True nerve exposes a lack of fear of dying. Many feel that it is acceptable to risk dying over the principle of respect. In fact, among the hard-core street-oriented, the clear risk of violent death may be preferable to being "dissed" by another. The youths who have internalized this attitude and convincingly display it in their public bearing are among the most threatening people of all, for it is commonly assumed that they fear no man. As the people of the community say, "They are the baddest dudes on the street." They often lead an existential life that may acquire meaning only when they are faced with the possibility of imminent death. Not to be afraid to die is by implication to have few compunctions about taking another's life. Not to be afraid to die is the quid pro quo of being able to take somebody else's life--for the right reasons, if the situation demands it. When others believe this is one's position, it gives one a real sense of power on the streets. Such credibility is what many inner-city youths strive to achieve, whether they are decent or street-oriented, both because of its practical defensive value and because of the positive way it makes them feel about themselves. The difference between the decent and the street-oriented youth is often that the decent youth makes a conscious decision to appear tough and manly; in another setting--with teachers, say, or at his part-time job--he can be polite and deferential. The street-oriented youth, on the other hand, has made the concept of manhood a part of his very identity; he has difficulty manipulating it--it often controls him.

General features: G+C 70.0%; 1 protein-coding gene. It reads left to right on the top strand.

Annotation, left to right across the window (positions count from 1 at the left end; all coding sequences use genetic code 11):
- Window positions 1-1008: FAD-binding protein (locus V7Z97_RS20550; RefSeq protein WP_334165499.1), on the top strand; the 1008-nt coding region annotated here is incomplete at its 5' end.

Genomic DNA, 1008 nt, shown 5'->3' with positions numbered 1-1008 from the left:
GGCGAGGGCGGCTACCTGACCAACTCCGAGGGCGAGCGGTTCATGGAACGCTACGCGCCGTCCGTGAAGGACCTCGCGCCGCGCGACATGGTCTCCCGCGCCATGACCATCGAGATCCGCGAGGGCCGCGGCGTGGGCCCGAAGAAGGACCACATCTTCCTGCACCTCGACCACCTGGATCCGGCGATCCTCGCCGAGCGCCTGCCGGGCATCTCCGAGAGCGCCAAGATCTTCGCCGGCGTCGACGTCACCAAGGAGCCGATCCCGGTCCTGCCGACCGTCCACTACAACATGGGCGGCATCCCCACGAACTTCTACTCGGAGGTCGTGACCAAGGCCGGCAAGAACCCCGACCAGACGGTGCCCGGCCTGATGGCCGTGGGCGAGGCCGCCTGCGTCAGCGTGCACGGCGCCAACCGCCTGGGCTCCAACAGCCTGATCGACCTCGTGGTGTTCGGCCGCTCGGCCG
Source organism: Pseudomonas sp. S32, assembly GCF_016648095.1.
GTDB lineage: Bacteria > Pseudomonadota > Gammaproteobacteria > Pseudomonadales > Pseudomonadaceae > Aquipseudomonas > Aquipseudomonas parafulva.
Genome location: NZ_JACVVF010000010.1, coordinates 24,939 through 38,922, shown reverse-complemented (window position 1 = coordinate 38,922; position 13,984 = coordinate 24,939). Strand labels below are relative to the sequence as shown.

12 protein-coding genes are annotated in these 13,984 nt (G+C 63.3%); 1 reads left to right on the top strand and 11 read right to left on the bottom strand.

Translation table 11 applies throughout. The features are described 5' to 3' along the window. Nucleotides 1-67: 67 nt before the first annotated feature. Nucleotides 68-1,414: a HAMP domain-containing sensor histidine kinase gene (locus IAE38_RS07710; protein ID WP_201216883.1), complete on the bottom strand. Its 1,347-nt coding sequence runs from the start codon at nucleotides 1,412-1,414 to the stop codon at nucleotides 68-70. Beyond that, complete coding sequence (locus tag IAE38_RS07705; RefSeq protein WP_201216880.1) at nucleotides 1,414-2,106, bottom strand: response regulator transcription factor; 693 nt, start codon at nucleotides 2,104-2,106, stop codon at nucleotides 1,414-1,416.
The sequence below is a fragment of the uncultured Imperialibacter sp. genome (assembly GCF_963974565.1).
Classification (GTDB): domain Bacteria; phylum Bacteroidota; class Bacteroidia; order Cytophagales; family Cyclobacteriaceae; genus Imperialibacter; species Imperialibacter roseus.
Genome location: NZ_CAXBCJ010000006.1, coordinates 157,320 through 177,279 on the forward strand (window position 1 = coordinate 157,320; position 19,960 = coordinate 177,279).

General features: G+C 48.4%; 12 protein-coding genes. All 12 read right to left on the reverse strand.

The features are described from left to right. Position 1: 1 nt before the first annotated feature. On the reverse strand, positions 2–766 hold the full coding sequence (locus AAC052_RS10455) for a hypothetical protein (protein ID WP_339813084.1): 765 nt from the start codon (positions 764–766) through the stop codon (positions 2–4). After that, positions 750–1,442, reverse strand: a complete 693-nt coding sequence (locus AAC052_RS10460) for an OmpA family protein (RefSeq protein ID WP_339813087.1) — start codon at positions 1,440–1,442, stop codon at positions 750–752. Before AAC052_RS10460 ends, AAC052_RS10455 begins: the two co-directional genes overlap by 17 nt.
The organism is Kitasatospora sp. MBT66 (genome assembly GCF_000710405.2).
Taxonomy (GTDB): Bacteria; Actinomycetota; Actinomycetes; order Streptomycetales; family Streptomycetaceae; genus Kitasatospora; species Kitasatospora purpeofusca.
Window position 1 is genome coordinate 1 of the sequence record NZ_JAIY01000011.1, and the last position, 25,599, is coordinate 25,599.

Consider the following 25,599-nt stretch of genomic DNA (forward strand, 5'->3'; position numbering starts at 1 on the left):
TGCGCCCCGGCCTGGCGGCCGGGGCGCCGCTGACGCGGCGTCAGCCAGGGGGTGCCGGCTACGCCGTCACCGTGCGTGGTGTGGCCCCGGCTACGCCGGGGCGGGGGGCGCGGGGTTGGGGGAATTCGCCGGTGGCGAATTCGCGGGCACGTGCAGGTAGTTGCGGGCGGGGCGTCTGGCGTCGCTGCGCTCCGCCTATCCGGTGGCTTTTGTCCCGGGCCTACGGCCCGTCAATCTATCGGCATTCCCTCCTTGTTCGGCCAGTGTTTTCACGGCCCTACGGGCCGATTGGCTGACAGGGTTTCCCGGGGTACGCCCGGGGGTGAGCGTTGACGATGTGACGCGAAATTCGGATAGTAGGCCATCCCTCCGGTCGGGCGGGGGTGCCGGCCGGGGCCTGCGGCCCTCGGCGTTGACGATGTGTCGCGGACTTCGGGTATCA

GIRLS AND BOYS

INCREASINGLY, teenage girls are mimicking the boys and trying to have their own version of "manhood." Their goal is the same--to get respect, to be recognized as capable of setting or maintaining a certain standard. They try to achieve this end in the ways that have been established by the boys, including posturing, abusive language, and the use of violence to resolve disputes, but the issues for the girls are different. Although conflicts over turf and status exist among the girls, the majority of disputes seem rooted in assessments of beauty (which girl in a group is "the cutest"), competition over boyfriends, and attempts to regulate other people's knowledge of and opinions about a girl's behavior or that of someone close to her, especially her mother.

A major cause of conflicts among girls is "he say, she say." This practice begins in the early school years and continues through high school. It occurs when "people," particularly girls, talk about others, thus putting their "business in the streets." Usually one girl will say something negative about another in the group, most often behind the person's back. The remark will then get back to the person talked about. She may retaliate or her friends may feel required to "take up for" her. In essence this is a form of group gossiping in which individuals are negatively assessed and evaluated. As with much gossip, the things said may or may not be true, but the point is that such imputations can cast aspersions on a person's good name. The accused is required to defend herself against the slander, which can result in arguments and fights, often over little of real substance. Here again is the problem of low self-esteem, which encourages youngsters to be highly sensitive to slights and to be vulnerable to feeling easily "dissed." To avenge the dissing, a fight is usually necessary.